Study to Investigate if Exercise Improves Outcomes, Decreases Chemo Side Effects in Colon Cancer


A new study will analyze the effect of exercise on chemotherapy tolerability and outcomes in patients with colon cancer.

Prior research has shown that working out may lead to better outcomes for patients with cancer, but now new studies will analyze if aerobic exercise makes chemotherapy more tolerable and potentially decreases risk of colon cancer recurrence.

“Colorectal cancer is the second most common cause of cancer deaths in the United States. It kills more than 150,000 U.S. residents a year,” John Kirwan, biomedical executive director at Pennington Biomedical Research Center in Baton Rouge, Louisiana, said in a press release. “Cutting-edge research projects like these could change the way colon cancer is treated through precision exercise prescriptions that help more people survive this deadly disease and also improve their quality of life.”

READ MORE: Exercise May Help Prevent Cancer or its Recurrence

Two studies, which will include more than 300 patients with cancer, will look at if exercise makes chemotherapy more tolerable and less toxic, as well as prevent fat from invading the muscle tissue — an event known as myosteatosis — which has been linked to cancer recurrence, heart disease and death.

“More than half the patients with colon cancer treated with chemotherapy have to delay treatment or have a lower dose of treatment because the drugs have so many side effects,” Justin C. Brown, director of the Cancer Metabolism Program at Pennington Biomedical Research Center, said in the release. “That’s known as chemotherapy toxicity.”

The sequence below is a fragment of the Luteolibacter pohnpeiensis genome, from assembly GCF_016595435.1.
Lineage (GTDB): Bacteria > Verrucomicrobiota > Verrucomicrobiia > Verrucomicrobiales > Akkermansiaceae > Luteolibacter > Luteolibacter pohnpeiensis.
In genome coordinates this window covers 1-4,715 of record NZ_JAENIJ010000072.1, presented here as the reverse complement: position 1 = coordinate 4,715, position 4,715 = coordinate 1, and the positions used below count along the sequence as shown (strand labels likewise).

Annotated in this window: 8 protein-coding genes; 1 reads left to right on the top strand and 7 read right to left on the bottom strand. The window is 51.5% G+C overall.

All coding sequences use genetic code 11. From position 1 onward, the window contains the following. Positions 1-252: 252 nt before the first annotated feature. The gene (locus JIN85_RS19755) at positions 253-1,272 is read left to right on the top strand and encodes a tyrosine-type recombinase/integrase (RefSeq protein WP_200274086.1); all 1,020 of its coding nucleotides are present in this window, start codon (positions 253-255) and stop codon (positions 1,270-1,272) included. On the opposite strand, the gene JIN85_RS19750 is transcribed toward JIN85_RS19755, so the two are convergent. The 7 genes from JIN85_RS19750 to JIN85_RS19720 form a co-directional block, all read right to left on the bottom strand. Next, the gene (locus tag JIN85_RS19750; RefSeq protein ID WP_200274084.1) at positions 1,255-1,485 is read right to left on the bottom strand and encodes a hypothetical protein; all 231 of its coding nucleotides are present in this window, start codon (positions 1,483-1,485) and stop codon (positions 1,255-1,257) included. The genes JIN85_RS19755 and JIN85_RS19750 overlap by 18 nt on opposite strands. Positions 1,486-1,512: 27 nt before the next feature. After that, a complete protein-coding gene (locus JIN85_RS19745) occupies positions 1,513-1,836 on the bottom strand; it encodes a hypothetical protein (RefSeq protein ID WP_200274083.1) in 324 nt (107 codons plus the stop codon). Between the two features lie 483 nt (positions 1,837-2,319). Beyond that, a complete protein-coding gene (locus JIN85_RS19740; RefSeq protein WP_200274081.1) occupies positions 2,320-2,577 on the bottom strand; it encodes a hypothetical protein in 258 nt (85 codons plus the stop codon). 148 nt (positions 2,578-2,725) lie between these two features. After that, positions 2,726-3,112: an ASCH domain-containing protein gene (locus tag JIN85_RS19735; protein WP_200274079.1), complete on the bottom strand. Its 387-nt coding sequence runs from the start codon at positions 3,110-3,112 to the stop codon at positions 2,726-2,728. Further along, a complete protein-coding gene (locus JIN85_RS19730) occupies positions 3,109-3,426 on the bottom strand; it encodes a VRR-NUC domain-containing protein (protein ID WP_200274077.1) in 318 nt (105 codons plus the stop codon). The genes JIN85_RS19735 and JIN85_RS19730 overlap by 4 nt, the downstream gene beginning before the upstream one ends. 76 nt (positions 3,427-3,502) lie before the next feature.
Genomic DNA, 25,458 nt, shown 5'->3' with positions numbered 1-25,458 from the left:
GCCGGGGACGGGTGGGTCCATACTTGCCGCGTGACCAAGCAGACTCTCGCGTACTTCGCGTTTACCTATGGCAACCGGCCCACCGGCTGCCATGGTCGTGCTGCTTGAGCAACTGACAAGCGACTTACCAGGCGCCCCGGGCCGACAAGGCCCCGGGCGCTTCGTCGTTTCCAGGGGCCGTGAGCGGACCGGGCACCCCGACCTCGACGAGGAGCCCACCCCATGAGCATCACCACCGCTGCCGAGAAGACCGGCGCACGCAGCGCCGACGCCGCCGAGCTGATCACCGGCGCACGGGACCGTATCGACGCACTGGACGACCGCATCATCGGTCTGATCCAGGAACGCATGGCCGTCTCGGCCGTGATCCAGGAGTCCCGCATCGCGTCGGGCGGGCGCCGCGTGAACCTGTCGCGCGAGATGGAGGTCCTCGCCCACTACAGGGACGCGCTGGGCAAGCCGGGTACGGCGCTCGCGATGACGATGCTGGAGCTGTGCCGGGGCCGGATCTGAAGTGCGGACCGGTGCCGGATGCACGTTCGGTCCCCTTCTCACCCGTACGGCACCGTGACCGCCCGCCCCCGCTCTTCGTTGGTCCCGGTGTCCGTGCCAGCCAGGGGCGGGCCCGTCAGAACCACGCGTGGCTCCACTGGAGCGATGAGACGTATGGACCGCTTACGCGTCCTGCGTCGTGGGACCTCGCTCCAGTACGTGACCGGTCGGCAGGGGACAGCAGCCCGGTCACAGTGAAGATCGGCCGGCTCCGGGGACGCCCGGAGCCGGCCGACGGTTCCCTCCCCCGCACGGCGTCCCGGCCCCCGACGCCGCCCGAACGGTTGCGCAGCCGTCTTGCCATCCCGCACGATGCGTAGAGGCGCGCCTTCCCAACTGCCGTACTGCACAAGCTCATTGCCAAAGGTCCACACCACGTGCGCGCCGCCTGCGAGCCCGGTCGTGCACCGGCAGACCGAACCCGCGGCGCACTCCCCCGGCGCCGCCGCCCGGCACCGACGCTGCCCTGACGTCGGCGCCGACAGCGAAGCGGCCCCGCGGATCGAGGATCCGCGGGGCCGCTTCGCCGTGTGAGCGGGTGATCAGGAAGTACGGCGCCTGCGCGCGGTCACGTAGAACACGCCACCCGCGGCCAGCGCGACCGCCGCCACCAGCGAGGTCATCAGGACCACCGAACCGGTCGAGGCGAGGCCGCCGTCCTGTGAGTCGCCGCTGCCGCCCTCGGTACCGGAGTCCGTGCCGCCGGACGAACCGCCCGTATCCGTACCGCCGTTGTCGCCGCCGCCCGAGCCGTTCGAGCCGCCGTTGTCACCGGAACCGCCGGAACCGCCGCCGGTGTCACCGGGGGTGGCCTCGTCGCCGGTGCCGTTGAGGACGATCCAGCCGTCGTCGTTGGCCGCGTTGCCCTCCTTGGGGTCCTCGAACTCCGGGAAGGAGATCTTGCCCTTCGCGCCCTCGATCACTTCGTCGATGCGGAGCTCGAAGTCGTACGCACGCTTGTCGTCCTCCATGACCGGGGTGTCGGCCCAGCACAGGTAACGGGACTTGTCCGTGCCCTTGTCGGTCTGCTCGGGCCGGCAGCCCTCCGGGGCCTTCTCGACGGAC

Brown will be leading both studies. One will examine if exercise improves skeletal muscle function and its ability to burn energy, which may prevent inflammation and insulin resistance, a condition when cells don’t respond well to insulin and can’t easily use the glucose (sugar) in the blood — both of which have been linked to type 2 diabetes.

The second study will focus on how exercise effects chemotherapy. This trial will include patients with colon cancer and will look at both myosteatosis and if exercise has an effect on the tolerability and side effects from chemotherapy.

More than 200 patients with stage 2 to 3 colon cancer will be recruited for the chemotherapy portion of the study, which will be conducted in Baton Rouge, Boston and Oakland. The myosteatosis research will include more than 130 patients with stage 1 to 3 colon cancer and will take place in Louisiana.

“We think aerobic exercise will allow patients to be treated with optimal doses of chemotherapy, reduce the incidence of chemotherapy toxicities, and enable more people to be cured,” Brown said.

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